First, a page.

Wed, Oct 01, 2014
In the late 1800s, a group of dedicated and energetic men (Charles Lowe, Laban Watson, James Gordon, Hubbard Hunt, Eugene B. Cook, William H. Peek, George A. Sargent, William G. Nowell, Charles Torrey, J. Rayner Edmands and, later, Louis F. Cutter) began forging trails in the White mountains around Mts. Washington, Jefferson, Adams and Madison as well as the Crescent Range of Randolph, NH. By the early 1900s, logging in the Randolph area had demolished much of their original efforts, but the men's advanced age did not allow them to fulfill their desire to maintain the trails they constructed. Understanding the predicament, John H. Boothman encouraged the community to create the Randolph Mountain Club (RMC) in an effort to retain the amazing network of trails created by these pioneers.
The RMC is a smallish club founded in 1910 by avid outdoorsmen attempting to maintain the legacy of these dedicated and energetic men, who cut almost a hundred miles of trails. As of 1997, the RMC had over 750 members providing a variety of outdoor activities, not the least of which is maintaining the hundreds of miles of trails by experienced trail crews. The RMC also maintains several hiking shelters, including Gray Knob, Crag Camp, The Log Cabin and The Perch. Gray Knob and Crag Camp are two beautifully built cabins, similar to the AMC shelters. The Log Cabin and The Perch are more like traditional shelters with only basic shelter from the elements (open to the outside air). All of the RMC shelters are open year round. Two caretakers (who provide some basic assistance including controlling the number of guests at their site) are hired for the summer, and for the rest of the year one caretaker watches all four sites.
The Gray Knob cabin was originally built in 1905 as a private cabin by Dr. E.Y. Hincks and his family. With a capacity of 15, this cabin is cozy but well appointed. There is a $10 per night fee to use Gray Knob, which is a bargain considering the quality of the shelter, and because reservations are not accepted, guests must bring money with them. Space is available for food preparation, but guests need to bring their own food, utensils, and stoves. Water can be found ¼ mile away at small spring. Sleeping arrangements include some mattresses, but guests are encouraged to bring sleeping pads and sleeping bags (guests are warned that the temperature will probably not exceed 40 F).
Gray Knob is located below the rocky outcropping on Nowell Ridge, just below treeline, on the Gray Knob Trail a few minutes walk east from Lowe's Path, and at the southern end of the Hincks Trail.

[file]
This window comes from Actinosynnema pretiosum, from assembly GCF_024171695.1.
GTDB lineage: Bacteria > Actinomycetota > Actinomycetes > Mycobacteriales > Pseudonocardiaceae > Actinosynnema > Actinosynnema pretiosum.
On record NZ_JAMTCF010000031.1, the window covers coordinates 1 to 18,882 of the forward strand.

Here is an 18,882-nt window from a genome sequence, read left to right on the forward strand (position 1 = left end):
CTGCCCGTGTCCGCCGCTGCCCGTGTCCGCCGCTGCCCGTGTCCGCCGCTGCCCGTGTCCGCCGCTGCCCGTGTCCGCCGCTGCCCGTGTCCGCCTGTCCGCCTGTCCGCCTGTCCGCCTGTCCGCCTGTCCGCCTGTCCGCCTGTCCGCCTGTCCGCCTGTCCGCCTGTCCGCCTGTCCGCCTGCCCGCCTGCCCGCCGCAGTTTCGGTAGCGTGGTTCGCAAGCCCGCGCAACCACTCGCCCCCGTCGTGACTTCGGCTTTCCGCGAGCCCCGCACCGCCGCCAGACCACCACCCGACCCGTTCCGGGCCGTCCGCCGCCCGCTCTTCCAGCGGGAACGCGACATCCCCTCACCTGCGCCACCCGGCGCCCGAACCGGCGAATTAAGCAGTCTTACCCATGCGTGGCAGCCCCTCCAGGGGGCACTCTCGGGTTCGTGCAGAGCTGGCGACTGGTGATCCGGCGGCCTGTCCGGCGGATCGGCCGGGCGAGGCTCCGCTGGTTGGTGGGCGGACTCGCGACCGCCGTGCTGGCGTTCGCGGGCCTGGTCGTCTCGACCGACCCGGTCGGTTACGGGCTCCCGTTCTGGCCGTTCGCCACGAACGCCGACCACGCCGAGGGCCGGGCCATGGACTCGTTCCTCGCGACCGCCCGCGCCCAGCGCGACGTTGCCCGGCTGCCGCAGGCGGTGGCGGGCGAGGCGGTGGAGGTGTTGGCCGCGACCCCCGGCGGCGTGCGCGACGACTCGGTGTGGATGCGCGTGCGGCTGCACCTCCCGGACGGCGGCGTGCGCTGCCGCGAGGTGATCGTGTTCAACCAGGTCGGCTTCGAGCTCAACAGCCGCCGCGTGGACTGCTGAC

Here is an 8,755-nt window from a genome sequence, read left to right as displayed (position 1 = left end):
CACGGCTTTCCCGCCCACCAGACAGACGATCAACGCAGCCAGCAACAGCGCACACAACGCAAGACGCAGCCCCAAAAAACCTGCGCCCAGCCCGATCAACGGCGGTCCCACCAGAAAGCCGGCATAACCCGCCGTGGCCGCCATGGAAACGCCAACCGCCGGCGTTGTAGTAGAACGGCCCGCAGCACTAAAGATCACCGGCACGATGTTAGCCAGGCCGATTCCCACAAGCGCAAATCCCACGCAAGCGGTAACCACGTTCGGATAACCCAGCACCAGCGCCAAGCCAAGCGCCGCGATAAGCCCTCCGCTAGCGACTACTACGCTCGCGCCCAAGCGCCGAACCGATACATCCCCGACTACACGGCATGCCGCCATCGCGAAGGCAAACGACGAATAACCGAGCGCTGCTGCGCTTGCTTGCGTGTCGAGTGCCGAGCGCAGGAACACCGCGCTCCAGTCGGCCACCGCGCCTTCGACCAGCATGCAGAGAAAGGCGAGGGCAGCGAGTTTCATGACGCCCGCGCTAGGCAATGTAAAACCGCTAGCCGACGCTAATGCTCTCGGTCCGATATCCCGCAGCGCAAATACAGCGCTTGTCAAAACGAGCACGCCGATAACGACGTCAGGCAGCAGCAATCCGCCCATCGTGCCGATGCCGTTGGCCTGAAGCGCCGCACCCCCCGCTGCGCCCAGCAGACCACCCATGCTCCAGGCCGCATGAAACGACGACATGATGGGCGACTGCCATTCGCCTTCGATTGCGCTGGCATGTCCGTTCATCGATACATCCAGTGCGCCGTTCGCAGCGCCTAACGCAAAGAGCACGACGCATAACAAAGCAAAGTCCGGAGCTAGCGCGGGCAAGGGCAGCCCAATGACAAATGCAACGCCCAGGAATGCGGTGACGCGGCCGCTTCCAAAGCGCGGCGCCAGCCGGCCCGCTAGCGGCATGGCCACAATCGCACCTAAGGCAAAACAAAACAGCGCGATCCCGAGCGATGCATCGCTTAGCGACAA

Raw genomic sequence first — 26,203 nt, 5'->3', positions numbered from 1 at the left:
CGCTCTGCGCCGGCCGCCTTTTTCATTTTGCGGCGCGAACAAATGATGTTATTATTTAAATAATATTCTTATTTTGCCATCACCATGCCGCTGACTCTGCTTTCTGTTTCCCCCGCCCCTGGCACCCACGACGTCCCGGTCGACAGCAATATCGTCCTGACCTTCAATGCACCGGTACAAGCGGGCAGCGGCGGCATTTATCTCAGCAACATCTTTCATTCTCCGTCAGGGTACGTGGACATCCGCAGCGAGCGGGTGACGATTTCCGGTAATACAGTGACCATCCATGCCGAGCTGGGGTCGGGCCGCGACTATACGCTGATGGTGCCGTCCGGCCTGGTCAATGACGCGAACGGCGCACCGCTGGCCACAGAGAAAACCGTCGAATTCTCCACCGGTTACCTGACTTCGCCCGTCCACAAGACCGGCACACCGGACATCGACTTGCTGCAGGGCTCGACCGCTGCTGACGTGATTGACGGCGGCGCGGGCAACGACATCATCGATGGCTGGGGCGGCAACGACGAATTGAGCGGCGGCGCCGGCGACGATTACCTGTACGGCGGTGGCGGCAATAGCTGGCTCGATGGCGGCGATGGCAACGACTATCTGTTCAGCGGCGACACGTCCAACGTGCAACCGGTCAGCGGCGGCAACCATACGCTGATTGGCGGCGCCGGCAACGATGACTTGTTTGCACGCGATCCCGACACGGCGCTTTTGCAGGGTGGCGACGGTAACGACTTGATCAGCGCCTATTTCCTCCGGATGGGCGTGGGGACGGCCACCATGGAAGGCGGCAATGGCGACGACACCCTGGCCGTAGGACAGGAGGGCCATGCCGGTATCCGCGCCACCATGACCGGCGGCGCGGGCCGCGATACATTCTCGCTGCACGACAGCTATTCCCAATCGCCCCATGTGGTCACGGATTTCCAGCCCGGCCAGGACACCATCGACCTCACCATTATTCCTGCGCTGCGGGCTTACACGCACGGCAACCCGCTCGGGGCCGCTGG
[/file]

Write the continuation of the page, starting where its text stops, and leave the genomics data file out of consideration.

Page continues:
Like Gray Knob, Crag Camp started out as a private camp. The original structure was built by Nelson H. Smith, but was demolished in favor of a new building in 1993. Crag Camp is located on the edge of King Ravine, along the Spur Trail and has room for 20 guests. The overnight fee is $10, which the caretaker collects from mid-June through August and on busy weekends. Other times of the year the caretaker from Gray Knob collects fees. Stays are on a first come, first served basis so campers should be prepared to camp elsewhere if the cabin is full. Amenities are very much like Gray Knob, and include a mattress, water (a quarter mile away), and space for cooking.
The Perch is located near treeline in Cascade Ravine, on The Perch Path, a few hundred yards from both the Israel Ridge Path and Randolph Path. The Perch was originally built by J. Rayner Edmands in 1890. The current structure has been re-built and moved several times, and includes a lean-to and tent platforms that are available on a first come, first served basis. A composting toilet is available, and fresh water can be found 50 yards from the main site. The Perch is very popular on weekends because of its low fee ($5) and accommodations for groups, so alternate plans should be made for weekends. No fires are permitted.
The Log Cabin
The Log Cabin is an Alaskan Trapper-style, three sided shelter located on Lowe's Path, 2.5 miles from Lowe's Store. There is no permanent caretaker at this site, so the $5 fee may be collected by another caretaker or mailed to the RMC. There are no mattresses or cooking supplies, so campers will need to plan to carry their supplies with them. The maximum ten guests can find water right outside the Cabin, and an outhouse is just off the site. No fires are permitted.
For more information about the RMC and the services it provides, visit their web site at http://www.randolphmountainclub.org
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Chris Oberg & Robert Havasy